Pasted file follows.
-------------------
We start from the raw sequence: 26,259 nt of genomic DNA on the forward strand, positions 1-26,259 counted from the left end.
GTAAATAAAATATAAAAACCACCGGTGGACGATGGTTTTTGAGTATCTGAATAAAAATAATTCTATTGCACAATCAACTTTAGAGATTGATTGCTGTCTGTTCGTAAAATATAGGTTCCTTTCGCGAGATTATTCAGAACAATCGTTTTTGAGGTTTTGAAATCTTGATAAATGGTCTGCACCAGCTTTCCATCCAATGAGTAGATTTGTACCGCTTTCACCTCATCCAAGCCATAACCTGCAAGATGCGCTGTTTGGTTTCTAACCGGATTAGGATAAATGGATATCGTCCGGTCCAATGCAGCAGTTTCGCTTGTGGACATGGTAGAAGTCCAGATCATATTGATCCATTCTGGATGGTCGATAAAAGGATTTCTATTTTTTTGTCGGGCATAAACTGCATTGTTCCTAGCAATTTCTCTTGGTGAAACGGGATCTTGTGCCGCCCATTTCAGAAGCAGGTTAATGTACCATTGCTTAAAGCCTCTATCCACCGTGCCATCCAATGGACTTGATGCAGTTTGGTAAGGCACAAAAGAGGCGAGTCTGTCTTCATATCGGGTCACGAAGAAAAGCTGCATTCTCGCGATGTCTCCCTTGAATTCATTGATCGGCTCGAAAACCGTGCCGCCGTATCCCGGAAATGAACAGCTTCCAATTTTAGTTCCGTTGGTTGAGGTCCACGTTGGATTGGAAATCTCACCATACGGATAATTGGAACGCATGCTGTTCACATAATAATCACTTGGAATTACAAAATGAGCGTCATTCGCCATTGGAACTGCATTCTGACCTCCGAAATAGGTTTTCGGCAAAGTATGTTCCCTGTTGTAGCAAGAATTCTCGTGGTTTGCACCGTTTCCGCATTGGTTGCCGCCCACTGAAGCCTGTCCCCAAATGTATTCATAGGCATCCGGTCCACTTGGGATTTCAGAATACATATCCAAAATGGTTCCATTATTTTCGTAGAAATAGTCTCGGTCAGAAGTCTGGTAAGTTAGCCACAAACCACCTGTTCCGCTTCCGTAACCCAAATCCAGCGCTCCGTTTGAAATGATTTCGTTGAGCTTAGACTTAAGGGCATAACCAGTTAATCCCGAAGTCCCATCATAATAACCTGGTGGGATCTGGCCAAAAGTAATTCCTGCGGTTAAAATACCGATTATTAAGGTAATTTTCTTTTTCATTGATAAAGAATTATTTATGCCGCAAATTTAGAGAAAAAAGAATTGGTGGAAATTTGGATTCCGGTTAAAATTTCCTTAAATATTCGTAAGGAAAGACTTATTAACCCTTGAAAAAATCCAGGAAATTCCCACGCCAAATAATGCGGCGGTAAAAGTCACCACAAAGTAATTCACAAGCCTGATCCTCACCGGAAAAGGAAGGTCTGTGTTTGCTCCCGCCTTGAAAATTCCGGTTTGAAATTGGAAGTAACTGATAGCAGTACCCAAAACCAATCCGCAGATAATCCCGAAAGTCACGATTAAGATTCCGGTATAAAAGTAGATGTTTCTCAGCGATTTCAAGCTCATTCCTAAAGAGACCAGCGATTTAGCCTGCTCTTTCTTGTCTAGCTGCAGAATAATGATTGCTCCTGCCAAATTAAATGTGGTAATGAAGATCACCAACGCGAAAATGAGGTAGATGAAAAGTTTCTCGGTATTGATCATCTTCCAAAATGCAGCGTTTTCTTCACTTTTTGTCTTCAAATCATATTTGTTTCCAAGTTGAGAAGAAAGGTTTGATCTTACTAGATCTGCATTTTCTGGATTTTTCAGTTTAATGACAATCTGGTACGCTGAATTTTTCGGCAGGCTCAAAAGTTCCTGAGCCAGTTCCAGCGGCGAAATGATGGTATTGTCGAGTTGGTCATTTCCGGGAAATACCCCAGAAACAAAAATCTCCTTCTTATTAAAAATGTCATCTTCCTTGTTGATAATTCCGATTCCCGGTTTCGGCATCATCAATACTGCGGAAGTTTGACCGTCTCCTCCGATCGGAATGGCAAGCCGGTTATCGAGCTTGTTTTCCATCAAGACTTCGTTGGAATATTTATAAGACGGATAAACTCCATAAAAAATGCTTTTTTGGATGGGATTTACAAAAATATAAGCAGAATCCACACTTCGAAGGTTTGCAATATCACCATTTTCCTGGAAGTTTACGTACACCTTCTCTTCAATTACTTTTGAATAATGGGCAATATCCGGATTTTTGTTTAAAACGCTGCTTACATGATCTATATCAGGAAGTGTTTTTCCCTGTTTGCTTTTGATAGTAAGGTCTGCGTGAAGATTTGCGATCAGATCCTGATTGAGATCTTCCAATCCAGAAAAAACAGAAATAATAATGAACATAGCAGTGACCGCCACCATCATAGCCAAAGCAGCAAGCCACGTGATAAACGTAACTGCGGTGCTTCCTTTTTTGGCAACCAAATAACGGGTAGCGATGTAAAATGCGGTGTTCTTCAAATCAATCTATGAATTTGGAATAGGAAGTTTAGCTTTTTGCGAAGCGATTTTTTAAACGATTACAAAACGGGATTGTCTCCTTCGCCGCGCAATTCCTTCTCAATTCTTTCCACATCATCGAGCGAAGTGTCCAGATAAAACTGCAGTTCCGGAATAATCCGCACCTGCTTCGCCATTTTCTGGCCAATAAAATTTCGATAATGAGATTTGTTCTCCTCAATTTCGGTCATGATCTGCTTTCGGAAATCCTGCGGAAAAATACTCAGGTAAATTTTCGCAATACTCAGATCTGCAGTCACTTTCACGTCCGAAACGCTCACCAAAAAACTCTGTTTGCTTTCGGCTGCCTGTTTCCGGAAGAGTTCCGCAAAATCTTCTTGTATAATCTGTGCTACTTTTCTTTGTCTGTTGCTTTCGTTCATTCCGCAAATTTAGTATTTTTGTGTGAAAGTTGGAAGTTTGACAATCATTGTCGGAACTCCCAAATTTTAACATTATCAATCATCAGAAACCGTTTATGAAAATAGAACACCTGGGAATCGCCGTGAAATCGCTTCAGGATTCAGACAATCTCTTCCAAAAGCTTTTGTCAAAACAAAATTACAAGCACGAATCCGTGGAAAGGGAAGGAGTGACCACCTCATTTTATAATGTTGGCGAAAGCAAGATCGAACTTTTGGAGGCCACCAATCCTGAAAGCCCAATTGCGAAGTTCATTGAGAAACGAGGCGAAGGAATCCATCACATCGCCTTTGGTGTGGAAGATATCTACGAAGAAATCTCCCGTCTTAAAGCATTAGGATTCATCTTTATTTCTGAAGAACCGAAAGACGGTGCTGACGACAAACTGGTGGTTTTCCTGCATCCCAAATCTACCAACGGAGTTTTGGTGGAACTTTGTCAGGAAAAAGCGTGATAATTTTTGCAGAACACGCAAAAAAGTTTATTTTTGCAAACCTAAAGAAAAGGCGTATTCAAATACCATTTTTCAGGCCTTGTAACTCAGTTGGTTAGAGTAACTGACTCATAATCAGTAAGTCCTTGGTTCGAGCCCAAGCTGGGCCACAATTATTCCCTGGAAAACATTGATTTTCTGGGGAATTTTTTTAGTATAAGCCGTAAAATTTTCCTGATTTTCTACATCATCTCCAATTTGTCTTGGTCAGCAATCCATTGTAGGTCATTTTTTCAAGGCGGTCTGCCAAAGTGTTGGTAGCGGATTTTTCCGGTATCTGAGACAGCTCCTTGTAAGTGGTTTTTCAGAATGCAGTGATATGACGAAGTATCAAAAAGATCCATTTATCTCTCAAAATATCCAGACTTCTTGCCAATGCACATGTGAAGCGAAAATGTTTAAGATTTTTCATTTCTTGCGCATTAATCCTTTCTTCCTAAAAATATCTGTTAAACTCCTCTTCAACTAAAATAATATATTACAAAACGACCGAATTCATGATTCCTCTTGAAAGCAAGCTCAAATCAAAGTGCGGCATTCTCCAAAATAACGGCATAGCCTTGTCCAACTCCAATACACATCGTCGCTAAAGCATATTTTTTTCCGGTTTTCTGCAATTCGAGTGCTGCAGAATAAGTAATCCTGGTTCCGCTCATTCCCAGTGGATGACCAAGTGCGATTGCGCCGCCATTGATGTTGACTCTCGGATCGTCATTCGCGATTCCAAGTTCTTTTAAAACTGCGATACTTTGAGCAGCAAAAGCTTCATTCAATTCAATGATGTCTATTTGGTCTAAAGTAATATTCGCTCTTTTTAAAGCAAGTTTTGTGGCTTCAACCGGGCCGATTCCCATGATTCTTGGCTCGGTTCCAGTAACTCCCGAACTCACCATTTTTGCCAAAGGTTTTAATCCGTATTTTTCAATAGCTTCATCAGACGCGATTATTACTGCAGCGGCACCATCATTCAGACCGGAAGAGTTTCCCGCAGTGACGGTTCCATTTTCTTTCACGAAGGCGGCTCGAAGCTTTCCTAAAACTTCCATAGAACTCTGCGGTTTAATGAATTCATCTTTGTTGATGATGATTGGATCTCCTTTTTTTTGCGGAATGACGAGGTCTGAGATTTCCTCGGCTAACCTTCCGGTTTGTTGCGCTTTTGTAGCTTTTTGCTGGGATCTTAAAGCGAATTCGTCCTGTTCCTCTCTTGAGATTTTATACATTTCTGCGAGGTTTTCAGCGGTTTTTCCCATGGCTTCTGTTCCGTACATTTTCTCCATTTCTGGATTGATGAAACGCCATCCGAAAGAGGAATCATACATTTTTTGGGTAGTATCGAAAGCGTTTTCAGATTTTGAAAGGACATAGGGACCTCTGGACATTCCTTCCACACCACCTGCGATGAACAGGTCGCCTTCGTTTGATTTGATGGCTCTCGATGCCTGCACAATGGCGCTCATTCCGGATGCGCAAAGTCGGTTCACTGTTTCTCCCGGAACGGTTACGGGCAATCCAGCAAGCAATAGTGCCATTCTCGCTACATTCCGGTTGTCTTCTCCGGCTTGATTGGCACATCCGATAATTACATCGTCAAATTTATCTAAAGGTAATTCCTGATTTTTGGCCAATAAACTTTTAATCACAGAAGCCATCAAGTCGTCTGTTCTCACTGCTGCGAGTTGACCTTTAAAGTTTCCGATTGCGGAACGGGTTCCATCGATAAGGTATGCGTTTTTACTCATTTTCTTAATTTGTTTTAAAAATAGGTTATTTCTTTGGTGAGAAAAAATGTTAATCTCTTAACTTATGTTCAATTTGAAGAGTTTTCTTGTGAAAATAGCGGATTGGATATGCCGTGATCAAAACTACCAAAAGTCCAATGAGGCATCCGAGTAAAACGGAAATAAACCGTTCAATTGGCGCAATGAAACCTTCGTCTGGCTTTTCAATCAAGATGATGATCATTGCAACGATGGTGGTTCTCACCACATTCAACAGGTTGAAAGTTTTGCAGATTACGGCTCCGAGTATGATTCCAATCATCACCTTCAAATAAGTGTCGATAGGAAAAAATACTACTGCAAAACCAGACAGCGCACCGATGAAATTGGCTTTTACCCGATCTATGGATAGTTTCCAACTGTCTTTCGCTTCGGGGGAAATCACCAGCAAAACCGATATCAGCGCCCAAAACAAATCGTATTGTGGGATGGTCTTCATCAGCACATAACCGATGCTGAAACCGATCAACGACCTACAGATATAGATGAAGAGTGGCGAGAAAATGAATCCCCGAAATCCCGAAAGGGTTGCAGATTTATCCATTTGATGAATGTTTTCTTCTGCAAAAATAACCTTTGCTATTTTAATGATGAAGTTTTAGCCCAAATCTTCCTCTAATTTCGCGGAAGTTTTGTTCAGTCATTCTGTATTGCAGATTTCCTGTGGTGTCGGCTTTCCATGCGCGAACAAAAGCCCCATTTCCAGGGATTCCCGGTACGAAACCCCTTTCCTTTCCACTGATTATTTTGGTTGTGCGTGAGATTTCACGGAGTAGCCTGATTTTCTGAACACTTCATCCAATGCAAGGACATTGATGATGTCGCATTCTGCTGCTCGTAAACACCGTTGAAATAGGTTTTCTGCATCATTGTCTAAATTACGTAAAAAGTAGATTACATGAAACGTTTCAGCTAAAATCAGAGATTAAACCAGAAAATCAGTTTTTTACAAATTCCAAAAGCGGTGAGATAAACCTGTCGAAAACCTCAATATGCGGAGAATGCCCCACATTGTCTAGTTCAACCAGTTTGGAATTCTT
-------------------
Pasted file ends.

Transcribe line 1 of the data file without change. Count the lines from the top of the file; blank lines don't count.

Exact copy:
We start from the raw sequence: 26,259 nt of genomic DNA on the forward strand, positions 1-26,259 counted from the left end.